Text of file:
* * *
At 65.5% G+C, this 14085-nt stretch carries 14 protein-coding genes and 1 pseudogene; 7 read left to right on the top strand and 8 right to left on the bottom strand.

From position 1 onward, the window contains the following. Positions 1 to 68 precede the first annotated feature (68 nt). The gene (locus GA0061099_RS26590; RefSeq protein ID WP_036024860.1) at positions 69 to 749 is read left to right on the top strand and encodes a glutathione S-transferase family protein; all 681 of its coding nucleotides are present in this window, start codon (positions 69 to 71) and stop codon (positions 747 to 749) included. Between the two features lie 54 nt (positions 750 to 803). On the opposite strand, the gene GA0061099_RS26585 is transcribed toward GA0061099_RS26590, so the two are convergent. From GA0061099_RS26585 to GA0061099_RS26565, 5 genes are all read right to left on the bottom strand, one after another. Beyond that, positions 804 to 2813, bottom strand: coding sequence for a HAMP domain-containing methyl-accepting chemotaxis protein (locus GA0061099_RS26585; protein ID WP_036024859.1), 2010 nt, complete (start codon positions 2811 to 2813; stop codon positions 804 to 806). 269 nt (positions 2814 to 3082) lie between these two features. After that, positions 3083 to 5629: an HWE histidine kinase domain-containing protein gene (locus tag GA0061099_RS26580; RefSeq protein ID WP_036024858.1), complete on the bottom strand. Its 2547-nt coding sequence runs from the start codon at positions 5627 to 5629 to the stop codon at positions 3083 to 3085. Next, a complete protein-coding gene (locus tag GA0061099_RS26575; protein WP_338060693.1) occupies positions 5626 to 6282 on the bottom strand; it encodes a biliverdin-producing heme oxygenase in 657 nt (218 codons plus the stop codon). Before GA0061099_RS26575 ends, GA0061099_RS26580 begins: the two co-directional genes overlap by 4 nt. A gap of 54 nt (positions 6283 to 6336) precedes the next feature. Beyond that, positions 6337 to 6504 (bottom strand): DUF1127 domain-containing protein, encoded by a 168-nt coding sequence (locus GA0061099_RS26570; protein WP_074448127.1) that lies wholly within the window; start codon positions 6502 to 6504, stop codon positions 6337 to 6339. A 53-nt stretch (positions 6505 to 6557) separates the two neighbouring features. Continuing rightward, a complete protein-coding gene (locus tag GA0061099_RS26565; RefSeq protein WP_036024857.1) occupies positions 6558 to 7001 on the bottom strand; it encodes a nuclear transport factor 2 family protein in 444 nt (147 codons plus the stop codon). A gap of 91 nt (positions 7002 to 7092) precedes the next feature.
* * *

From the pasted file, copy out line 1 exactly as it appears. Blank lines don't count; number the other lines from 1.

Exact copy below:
At 65.5% G+C, this 14085-nt stretch carries 14 protein-coding genes and 1 pseudogene; 7 read left to right on the top strand and 8 right to left on the bottom strand.